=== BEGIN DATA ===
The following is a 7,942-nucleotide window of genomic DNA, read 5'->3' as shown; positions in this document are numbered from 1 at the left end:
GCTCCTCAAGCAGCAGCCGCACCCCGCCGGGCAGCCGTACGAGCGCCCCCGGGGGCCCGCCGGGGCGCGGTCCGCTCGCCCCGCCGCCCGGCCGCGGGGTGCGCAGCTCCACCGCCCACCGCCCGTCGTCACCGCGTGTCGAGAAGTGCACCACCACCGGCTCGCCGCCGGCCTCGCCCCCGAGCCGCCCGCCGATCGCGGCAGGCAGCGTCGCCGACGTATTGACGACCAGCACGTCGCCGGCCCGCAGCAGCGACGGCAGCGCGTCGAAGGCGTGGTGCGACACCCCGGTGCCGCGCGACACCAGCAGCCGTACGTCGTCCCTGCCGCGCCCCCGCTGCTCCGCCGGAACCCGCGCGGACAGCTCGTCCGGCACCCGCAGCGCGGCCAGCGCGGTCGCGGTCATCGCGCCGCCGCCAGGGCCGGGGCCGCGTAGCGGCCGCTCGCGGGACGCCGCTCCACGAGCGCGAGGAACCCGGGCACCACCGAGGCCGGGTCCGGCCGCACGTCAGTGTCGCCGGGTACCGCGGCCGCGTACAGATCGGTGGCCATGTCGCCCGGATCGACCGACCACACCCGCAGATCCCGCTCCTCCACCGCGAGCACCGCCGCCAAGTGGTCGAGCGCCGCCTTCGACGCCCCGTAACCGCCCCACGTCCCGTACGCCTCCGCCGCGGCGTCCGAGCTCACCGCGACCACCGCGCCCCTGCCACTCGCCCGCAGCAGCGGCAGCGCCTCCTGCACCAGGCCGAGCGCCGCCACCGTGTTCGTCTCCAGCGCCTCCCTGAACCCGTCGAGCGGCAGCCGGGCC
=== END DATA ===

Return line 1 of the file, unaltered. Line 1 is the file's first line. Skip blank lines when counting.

The following is a 7,942-nucleotide window of genomic DNA, read 5'->3' as shown; positions in this document are numbered from 1 at the left end: